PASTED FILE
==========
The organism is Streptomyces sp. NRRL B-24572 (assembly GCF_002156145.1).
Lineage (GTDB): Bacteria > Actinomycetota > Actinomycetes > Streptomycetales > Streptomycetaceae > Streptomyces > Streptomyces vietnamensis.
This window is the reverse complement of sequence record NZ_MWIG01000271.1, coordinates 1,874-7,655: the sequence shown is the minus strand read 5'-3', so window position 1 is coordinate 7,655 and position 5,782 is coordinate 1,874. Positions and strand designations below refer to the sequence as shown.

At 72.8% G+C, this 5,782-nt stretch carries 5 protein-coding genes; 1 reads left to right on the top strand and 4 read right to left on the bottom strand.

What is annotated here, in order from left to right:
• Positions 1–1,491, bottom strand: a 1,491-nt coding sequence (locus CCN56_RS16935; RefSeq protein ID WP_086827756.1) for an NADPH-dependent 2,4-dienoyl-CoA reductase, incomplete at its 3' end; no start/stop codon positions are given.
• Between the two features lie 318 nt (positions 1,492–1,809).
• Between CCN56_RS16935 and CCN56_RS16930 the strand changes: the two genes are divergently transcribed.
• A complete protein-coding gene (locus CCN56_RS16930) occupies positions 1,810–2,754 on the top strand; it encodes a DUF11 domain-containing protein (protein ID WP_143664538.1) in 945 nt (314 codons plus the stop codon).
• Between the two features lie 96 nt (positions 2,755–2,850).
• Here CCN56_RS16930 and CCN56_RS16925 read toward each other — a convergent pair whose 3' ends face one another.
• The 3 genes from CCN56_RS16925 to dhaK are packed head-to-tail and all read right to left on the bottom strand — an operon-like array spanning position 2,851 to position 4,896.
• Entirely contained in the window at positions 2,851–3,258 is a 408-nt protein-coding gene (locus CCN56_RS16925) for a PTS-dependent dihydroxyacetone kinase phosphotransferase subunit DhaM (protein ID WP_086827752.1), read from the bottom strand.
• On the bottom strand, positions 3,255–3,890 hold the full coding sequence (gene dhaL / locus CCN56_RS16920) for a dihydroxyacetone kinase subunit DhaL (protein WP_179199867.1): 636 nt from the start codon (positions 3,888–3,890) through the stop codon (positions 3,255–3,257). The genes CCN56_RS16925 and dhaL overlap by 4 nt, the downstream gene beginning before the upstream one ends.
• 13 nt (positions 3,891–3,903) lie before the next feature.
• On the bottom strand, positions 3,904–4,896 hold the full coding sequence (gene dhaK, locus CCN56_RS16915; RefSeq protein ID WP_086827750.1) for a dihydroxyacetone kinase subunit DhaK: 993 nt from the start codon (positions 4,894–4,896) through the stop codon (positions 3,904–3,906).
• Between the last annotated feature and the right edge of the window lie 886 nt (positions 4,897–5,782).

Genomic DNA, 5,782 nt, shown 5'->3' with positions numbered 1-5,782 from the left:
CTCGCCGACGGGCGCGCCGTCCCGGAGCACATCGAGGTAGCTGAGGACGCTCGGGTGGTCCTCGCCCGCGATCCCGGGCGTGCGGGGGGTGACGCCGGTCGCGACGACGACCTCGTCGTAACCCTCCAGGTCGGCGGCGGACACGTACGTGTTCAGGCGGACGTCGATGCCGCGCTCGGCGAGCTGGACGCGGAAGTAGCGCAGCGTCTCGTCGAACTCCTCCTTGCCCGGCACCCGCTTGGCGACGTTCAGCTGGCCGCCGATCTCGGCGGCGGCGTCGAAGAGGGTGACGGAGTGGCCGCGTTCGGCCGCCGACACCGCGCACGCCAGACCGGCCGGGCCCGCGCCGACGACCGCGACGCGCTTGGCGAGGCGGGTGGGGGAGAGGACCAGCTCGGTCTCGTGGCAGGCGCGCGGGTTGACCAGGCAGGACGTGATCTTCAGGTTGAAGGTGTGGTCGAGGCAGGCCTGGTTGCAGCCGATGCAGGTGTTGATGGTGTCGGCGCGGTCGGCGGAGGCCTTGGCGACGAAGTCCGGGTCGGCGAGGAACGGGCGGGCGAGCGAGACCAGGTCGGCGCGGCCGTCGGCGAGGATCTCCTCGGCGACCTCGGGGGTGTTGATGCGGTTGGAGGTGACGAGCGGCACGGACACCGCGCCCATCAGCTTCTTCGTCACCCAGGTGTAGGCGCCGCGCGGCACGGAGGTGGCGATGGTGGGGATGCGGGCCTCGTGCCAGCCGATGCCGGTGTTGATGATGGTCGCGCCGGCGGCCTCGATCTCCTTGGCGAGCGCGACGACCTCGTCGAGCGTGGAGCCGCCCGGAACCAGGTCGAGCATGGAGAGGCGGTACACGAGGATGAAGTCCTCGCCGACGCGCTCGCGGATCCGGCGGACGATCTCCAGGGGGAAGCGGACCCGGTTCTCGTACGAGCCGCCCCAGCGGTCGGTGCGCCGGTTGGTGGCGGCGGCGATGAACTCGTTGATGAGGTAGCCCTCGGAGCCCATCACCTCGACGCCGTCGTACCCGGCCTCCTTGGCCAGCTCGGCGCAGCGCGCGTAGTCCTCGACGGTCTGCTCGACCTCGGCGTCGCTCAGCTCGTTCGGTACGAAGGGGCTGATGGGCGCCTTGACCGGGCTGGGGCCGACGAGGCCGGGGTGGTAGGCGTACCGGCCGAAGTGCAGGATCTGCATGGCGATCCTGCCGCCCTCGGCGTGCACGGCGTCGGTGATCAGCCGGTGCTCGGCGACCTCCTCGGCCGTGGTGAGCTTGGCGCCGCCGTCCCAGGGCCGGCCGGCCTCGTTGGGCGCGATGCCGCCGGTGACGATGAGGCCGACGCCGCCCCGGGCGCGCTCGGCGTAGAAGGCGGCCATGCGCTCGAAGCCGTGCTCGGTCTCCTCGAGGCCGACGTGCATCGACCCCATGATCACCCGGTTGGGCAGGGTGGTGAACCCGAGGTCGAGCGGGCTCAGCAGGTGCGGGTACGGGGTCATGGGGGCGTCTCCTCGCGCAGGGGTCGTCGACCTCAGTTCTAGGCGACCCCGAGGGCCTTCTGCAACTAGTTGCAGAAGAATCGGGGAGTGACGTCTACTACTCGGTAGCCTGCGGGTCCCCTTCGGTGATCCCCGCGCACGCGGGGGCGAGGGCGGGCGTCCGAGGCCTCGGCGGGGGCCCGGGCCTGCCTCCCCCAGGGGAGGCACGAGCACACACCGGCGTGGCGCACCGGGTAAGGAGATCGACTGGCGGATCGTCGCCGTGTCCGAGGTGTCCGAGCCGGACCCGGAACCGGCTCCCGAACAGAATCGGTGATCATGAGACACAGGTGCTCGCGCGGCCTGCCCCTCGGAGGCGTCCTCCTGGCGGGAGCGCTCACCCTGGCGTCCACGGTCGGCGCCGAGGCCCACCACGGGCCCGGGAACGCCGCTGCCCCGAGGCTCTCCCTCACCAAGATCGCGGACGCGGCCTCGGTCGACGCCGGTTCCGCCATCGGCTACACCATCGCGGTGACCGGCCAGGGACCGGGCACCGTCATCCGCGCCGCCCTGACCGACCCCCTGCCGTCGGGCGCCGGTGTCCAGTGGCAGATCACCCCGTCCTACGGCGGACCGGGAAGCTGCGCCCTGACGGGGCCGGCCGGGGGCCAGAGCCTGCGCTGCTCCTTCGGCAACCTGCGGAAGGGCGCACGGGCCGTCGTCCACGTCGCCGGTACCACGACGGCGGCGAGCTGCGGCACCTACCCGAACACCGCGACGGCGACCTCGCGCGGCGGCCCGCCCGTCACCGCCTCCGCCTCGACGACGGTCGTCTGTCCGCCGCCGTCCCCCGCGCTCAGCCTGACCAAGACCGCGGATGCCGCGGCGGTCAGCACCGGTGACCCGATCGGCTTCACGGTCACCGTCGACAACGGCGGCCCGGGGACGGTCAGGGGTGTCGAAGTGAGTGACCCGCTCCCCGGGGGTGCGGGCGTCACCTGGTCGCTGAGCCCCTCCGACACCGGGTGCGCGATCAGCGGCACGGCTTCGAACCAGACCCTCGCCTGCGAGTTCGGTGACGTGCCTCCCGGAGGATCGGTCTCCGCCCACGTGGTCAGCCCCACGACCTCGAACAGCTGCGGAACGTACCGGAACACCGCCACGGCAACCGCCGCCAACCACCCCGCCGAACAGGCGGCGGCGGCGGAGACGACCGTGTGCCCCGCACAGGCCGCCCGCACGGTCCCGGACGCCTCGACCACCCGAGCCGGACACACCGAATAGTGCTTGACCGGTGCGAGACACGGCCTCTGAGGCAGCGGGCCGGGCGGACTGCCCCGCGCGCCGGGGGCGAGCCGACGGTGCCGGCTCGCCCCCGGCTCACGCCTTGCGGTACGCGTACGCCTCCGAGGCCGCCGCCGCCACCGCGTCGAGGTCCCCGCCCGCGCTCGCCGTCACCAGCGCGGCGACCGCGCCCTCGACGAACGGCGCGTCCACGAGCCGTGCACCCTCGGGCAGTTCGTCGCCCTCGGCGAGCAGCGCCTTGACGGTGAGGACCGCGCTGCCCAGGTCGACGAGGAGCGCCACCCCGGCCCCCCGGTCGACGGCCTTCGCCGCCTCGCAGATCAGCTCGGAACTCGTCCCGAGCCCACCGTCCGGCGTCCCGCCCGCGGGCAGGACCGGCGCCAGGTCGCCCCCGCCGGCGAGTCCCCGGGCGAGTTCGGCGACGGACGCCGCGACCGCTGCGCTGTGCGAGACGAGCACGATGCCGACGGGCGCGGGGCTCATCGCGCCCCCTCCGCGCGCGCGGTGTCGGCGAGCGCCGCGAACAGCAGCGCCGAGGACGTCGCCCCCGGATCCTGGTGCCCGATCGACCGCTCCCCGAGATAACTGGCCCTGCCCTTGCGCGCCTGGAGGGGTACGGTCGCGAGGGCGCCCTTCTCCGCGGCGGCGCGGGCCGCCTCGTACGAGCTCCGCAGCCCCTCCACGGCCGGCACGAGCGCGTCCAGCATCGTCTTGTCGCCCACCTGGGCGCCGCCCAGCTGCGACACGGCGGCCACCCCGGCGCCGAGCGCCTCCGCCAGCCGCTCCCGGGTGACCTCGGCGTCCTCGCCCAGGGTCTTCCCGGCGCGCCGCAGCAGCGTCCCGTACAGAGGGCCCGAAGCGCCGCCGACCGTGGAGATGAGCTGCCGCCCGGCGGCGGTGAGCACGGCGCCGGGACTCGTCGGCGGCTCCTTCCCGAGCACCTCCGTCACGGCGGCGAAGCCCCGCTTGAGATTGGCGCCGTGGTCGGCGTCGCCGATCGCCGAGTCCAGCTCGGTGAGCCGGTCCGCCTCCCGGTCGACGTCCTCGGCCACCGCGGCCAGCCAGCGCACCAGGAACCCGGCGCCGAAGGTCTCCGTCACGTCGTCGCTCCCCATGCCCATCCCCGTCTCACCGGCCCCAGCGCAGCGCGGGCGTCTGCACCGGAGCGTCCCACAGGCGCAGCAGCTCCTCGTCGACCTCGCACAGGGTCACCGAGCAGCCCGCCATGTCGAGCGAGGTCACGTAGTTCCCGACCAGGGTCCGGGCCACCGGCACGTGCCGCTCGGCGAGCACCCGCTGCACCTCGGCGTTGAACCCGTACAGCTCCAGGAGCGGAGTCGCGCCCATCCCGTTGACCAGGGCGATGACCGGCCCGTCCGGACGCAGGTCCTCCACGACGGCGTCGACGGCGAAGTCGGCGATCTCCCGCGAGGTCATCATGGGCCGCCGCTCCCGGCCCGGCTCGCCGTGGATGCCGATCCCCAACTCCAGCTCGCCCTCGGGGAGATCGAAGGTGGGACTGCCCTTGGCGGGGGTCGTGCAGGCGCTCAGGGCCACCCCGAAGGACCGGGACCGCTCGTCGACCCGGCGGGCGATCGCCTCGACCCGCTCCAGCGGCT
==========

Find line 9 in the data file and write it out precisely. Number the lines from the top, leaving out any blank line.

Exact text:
• A complete protein-coding gene (locus CCN56_RS16930) occupies positions 1,810–2,754 on the top strand; it encodes a DUF11 domain-containing protein (protein ID WP_143664538.1) in 945 nt (314 codons plus the stop codon).